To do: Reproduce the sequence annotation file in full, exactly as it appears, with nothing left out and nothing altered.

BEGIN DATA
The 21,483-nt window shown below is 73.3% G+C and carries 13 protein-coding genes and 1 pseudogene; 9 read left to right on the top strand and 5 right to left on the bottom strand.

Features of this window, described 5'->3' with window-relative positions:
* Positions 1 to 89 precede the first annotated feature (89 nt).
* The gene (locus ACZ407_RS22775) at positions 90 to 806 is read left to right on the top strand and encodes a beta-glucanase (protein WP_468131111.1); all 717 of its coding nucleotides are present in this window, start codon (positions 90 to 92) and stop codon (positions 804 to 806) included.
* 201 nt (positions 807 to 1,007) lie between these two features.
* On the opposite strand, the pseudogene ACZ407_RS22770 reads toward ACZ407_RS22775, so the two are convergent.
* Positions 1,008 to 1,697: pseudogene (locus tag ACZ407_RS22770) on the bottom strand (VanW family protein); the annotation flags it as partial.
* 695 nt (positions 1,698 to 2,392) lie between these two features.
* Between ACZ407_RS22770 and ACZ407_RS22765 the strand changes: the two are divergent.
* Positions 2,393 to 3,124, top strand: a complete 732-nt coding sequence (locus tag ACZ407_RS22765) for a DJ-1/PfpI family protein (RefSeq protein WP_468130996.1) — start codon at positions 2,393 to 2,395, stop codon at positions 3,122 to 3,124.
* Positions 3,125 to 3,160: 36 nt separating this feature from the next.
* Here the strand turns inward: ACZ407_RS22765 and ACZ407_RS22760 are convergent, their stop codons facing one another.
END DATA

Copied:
The 21,483-nt window shown below is 73.3% G+C and carries 13 protein-coding genes and 1 pseudogene; 9 read left to right on the top strand and 5 right to left on the bottom strand.

Features of this window, described 5'->3' with window-relative positions:
* Positions 1 to 89 precede the first annotated feature (89 nt).
* The gene (locus ACZ407_RS22775) at positions 90 to 806 is read left to right on the top strand and encodes a beta-glucanase (protein WP_468131111.1); all 717 of its coding nucleotides are present in this window, start codon (positions 90 to 92) and stop codon (positions 804 to 806) included.
* 201 nt (positions 807 to 1,007) lie between these two features.
* On the opposite strand, the pseudogene ACZ407_RS22770 reads toward ACZ407_RS22775, so the two are convergent.
* Positions 1,008 to 1,697: pseudogene (locus tag ACZ407_RS22770) on the bottom strand (VanW family protein); the annotation flags it as partial.
* 695 nt (positions 1,698 to 2,392) lie between these two features.
* Between ACZ407_RS22770 and ACZ407_RS22765 the strand changes: the two are divergent.
* Positions 2,393 to 3,124, top strand: a complete 732-nt coding sequence (locus tag ACZ407_RS22765) for a DJ-1/PfpI family protein (RefSeq protein WP_468130996.1) — start codon at positions 2,393 to 2,395, stop codon at positions 3,122 to 3,124.
* Positions 3,125 to 3,160: 36 nt separating this feature from the next.
* Here the strand turns inward: ACZ407_RS22765 and ACZ407_RS22760 are convergent, their stop codons facing one another.